Recently Your Teen Media posted on their Facebook page asking what parents are most worried about with gaming. A lot of parents answered that they are worried about their kids spending too much time online gaming and not enough time in real life. Yeah, that’s certainly important! It’s about on par with worrying about a kid who watches too much TV. But I think there are some nuances of gaming that parents aren’t seeing.
I was the kid who spent way too much of my free time gaming. Maybe not the games your kids are playing, as mine were often solo: Kingdom Hearts and the like, Skyrim, fantasy games about dragons or defeating The Darkness. I was definitely the kid who barely socialized. Even now, I don’t leave my house all that often, and I still spend an awful lot of my freetime gaming.
I love video games. I play a lot of video games. Some would say too much video gaming. And you know what? I’m fine.
I got a new game for my birthday. Almost exactly three weeks later, according to the stats on my computer, I finished it in exactly 90.2 hours. That means 30 hours a week. Maybe 4 hours a day. Some might argue that’s too much online.
But you know what else I did in that time?
I saw friends I hadn’t seen for a while. I held a board game night at my house. I went out for lunch. I worked my full-time job. I performed in a Purim Play for my Rabbi (I was Speaker #3; it wasn’t a huge investment).
Should parents worry about their teens’ gaming habits? Addiction certainly exists. Also, kids aren’t typically great at time management. But if your kid’s main hobby is playing video games, I wouldn’t worry so much about the time they’re playing games. It’s probably better to focus on teaching them about personal boundaries. Here’s why.
Talk to Your Kids About Chatroom Culture and Gacha Games
So, here’s the thing. I have A LOT of online friends — many more than I have in real life. And I met so many of them through gaming chatrooms, both on live Twitch streams and through Discord, not to mention social media accounts like Twitch and Tumblr.
I can tell you from experience, and my friends can tell you too, that online friendships can be just as real and fulfilling as offline friendships.
That being said, online safety is important and a lot of kids do not take that seriously enough.
The dark side of gaming chats.
Gaming chats can also be just an absolute cesspool of the worst of humanity. Slurs and hate speech, harassment, and bullying — these dangers are real, and they are awful. The culture around gaming can be toxic. And kids learn behaviors from older gamers. I’ve noticed that boys, particularly, scream slurs when they’re losing, and some of the things they say to girls (of any age) in an online space is disgusting. My fear is that these kids will go on to emulate that toxic online behavior in real life.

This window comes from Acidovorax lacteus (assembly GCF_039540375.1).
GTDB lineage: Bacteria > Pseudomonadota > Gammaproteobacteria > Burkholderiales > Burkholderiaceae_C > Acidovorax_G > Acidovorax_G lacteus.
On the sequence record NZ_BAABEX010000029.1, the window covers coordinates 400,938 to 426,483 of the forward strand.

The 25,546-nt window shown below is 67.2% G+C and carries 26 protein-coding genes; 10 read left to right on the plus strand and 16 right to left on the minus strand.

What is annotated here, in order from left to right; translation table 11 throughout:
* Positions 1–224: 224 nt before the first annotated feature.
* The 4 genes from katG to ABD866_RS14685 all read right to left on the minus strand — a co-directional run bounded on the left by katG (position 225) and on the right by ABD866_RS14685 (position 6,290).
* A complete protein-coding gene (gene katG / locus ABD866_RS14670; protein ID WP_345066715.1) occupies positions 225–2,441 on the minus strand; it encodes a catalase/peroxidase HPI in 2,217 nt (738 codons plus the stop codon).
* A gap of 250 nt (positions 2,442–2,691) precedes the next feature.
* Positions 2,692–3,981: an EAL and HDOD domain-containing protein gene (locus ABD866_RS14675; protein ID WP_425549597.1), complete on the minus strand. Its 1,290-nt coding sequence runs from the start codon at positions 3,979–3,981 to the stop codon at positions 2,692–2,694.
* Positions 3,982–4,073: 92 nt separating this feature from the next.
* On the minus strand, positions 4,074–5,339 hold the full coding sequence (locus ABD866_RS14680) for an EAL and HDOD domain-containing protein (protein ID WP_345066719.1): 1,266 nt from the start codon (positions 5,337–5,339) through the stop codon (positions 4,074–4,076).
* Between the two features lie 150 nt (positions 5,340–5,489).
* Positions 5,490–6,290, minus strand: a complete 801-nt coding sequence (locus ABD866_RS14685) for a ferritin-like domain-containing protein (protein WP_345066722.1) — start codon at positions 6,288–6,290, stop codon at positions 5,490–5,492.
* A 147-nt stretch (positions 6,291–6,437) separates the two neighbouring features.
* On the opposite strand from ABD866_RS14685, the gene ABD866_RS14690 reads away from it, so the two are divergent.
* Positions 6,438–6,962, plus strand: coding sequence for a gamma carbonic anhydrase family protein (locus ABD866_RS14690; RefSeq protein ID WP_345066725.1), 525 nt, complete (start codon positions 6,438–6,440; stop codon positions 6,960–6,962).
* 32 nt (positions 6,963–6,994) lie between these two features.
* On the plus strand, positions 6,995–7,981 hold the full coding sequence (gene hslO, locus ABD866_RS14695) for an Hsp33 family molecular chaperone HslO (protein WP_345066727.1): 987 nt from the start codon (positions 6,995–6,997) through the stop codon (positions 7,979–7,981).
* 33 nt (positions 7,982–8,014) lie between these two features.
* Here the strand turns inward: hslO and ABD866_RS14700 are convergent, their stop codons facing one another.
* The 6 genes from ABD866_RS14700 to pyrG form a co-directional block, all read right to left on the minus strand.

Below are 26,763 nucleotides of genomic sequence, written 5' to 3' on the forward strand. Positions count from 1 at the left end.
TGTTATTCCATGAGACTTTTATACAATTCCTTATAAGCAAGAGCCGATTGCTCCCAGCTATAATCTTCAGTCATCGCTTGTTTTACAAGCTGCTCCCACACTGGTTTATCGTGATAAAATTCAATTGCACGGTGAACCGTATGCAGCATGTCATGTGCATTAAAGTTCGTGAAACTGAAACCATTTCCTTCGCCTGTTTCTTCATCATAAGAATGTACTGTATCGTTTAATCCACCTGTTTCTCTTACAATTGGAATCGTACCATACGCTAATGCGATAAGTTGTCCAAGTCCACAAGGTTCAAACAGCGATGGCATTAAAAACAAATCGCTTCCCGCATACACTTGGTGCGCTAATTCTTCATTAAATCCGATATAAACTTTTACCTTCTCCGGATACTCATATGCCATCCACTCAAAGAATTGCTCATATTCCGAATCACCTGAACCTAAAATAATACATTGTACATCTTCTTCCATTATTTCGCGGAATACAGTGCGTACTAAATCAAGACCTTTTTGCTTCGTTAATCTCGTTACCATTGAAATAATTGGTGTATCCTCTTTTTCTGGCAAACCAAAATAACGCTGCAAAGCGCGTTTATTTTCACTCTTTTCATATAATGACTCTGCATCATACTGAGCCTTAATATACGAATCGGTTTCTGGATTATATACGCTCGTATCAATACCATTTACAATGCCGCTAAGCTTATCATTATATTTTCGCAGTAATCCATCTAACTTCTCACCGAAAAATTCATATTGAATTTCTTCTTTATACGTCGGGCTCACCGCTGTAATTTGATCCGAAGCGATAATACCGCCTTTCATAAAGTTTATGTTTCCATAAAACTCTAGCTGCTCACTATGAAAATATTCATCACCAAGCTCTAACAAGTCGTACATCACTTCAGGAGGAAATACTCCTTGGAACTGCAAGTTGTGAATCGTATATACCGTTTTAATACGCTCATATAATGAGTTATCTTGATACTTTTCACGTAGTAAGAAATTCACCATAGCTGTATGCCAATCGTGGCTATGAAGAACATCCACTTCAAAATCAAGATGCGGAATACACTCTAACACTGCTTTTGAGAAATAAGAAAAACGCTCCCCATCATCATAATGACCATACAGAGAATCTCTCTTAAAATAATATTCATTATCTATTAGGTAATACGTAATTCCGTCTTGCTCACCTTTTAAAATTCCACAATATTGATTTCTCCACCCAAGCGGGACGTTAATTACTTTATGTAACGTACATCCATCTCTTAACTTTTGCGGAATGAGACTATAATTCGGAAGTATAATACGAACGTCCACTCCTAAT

Parents, please please please pay attention to your kid if they’re playing competitive online games, ESPECIALLY if they’re playing online shooters. I’m sure this will be out of date by the time I’ve even written them down, but is your kid playing Call of Duty? Overwatch? Valorant? Fortnite? I urge you to listen in and pay attention to what everyone is saying to each other. You can use this as an opportunity to teach your kids what is and isn’t okay to say. It matters if they’re saying terrible things on screen. It’s not just words on a computer. There are real people on the receiving end of their words.
Beware of Gacha Games.
What is a gacha game you may ask? These are the games that run mostly on microtransactions. Do you remember Candy Crush? When you lose three lives, you have to wait an hour to try again, unless — Do you want to pay just a few extra bucks to get those lives back early? You have to make your decision now, before the timer runs out. Do you want to play more? You can play right now, all it will cost you is just a “little bit” of money.
Now imagine accidentally spending hundreds or even thousands of dollars on that. Lives can get ruined here.
Genshin Impact. Pokemon Masters. Revue Starlight Re LIVE. Heck, Fortnite too. These all have gacha games embedded in them. If your kid is playing a game that has a gambling aspect to it, please make sure they understand what’s really going on. They’re being asked to spend real money. Real money that you or they probably want to spend somewhere else. I know so many people who accidentally dropped hundreds of dollars on a gacha game. The temptation is real, and my friends will tell you it starts young.
Unlocking Joy: Ask Your Kids Why They Love Online Gaming
I made all sorts of friends in school. But I can tell you that in real life and online, I made (and continue to make) most of my best friends by playing video games. Currently, I have a huge group of online friends that I game with almost every weekend. As an awkward, nerdy girl who struggles with meeting new people, the friends I’ve made through gaming have been a wonderfully bright spot in my life.
Some of the most creative people I’ve ever met are playing video games and making gorgeous fanart and even writing fanfiction. Others pick up programming. Some learn how to edit videos, or even just become more comfortable with themselves by setting up a video camera and recording themselves having a good time. Maybe your kid can turn their love of gaming into a creative project, too!
Try asking your kids what they love about the games they’re playing, or what they’d change about the games if they could. Help them dig into those ideas by asking them to explain and show you. It’s exciting for a kid to discover they know more about something than you do!
Do I play video games a lot? Yes, I’m willing to admit that. I also watch a lot of anime and spend a lot of time on social media. Even so, I have a social life, a job, and a dog that gets fed (mostly) on time. I’m in my 20’s living a happy and fulfilled life.
Parents of gamers: I promise, there’s hope.